Background: Brazil boasts a health scheme that aspires to provide universal coverage, but its surgical system has rarely been analysed. In an effort to strengthen surgical systems worldwide, the Lancet Commission on Global Surgery proposed a collection of 6 standardised indicators: 2-hour access to surgery, surgical workforce density, surgical volume, perioperative mortality rate (POMR) and protection against impoverishing and catastrophic expenditure. This study aims to characterise the Brazilian surgical health system with these newly devised indicators while gaining understanding on the complexity of the indicators themselves.
Methods: Using Brazil's national healthcare database, commonly reported healthcare variables were used to calculate or simulate the 6 surgical indicators. Access to surgery was calculated using hospital locations, surgical workforce density was calculated using locations of surgeons, anaesthesiologists and obstetricians (SAO), and surgical volume and POMR were identified with surgical procedure codes. The rates of protection against impoverishing and catastrophic expenditure were modelled using cost of surgical inpatient hospitalisations and a γ distribution of incomes based on Gini and gross domestic product/capita.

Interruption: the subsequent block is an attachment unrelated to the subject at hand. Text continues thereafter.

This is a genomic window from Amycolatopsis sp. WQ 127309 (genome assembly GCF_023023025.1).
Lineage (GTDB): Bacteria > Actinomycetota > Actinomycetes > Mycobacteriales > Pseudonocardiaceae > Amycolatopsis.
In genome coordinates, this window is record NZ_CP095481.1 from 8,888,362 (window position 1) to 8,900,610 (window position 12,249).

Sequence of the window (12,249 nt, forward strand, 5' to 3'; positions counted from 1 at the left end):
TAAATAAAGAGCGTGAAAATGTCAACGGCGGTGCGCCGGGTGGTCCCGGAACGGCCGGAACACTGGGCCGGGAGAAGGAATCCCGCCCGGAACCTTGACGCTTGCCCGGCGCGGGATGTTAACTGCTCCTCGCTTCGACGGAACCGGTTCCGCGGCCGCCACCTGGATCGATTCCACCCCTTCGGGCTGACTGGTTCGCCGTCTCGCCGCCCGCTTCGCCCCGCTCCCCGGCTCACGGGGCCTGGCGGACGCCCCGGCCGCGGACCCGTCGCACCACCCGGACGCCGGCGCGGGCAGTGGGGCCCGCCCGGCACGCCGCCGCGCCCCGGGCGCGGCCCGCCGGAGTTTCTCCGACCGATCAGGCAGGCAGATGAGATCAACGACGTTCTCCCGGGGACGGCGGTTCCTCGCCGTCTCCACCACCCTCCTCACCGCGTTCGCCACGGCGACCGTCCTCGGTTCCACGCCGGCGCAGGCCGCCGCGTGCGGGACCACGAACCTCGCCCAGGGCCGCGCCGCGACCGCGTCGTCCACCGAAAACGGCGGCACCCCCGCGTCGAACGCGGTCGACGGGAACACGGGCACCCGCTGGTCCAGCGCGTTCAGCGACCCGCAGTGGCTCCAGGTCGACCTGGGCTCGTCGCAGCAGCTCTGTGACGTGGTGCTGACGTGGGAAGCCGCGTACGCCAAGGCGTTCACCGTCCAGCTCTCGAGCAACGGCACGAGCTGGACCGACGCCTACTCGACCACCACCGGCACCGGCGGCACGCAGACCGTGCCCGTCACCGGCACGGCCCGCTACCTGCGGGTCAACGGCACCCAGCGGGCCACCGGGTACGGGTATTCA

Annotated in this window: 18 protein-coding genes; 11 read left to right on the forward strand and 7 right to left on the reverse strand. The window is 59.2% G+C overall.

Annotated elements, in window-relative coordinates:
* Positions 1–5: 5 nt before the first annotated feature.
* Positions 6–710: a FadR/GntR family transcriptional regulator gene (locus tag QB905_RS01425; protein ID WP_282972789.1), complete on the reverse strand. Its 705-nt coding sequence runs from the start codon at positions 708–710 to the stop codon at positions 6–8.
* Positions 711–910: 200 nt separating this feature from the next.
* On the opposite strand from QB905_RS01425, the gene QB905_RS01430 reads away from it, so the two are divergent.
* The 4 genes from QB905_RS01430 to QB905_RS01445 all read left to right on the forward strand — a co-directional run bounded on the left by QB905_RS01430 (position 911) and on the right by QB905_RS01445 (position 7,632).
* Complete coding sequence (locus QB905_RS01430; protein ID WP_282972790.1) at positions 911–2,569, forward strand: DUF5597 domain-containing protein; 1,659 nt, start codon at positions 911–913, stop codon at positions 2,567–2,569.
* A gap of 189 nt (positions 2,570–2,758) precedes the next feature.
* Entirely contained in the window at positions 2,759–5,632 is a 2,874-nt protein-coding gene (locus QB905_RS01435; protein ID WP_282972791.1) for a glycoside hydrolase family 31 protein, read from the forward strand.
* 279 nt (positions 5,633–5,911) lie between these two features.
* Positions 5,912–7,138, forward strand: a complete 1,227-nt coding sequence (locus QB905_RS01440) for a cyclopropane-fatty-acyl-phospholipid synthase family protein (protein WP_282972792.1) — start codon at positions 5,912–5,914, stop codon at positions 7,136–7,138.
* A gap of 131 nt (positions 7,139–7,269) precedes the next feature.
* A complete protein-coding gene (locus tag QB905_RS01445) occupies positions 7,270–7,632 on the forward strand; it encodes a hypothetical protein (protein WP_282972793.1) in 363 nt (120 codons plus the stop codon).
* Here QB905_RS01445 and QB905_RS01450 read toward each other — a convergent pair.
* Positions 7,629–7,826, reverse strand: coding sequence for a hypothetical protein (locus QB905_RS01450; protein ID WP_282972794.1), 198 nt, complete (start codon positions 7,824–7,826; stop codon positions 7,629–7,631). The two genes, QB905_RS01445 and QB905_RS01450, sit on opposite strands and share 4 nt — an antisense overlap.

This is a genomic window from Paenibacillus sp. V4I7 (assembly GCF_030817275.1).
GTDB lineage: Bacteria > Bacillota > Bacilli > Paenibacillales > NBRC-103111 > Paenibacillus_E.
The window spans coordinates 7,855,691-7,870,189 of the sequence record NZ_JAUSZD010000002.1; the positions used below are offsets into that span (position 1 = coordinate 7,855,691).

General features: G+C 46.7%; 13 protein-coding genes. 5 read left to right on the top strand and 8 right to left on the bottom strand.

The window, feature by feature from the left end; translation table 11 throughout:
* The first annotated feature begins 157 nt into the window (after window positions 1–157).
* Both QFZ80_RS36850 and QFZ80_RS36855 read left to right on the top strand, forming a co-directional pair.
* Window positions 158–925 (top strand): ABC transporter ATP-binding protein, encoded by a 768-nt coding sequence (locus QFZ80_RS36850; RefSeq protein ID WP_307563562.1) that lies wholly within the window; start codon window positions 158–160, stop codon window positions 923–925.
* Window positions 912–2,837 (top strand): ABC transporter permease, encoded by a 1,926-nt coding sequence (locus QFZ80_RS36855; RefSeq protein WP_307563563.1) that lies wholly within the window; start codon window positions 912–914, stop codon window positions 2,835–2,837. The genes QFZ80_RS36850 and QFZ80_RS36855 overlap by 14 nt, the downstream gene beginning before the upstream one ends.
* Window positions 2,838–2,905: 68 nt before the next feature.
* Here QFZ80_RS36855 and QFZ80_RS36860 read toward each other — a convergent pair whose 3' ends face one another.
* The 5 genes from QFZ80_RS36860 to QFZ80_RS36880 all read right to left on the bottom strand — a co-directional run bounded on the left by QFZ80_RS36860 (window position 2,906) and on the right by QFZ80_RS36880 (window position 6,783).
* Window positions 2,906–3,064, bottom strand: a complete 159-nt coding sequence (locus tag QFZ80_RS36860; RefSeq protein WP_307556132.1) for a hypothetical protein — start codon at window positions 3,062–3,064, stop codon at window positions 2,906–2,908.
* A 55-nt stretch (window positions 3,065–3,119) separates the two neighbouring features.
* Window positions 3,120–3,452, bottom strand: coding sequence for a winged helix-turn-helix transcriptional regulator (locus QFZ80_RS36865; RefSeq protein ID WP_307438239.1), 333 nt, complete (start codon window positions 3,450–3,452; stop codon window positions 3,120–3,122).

Findings: In 2014, SAO density was 34.7/100 000 population, surgical volume was 4433 procedures/100 000 people and POMR was 1.71%. 79.4% of surgical patients were protected against impoverishing expenditure and 84.6% were protected against catastrophic expenditure due to surgery each year. 2-hour access to surgery was not able to be calculated from national health data, but a proxy measure suggested that 97.2% of the population has 2-hour access to a hospital that may be able to provide surgery. Geographic disparities were seen in all indicators.
Interpretation: Brazil's public surgical system meets several key benchmarks. Geographic disparities, however, are substantial and raise concerns of equity. Policies should focus on stimulating appropriate geographic allocation of the surgical workforce and better distribution of surgical volume. In some cases, where benchmarks for each indicator are met, supplemental analysis can further inform our understanding of health systems. This measured and systematic evaluation should be encouraged for all nations seeking to better understand their surgical systems.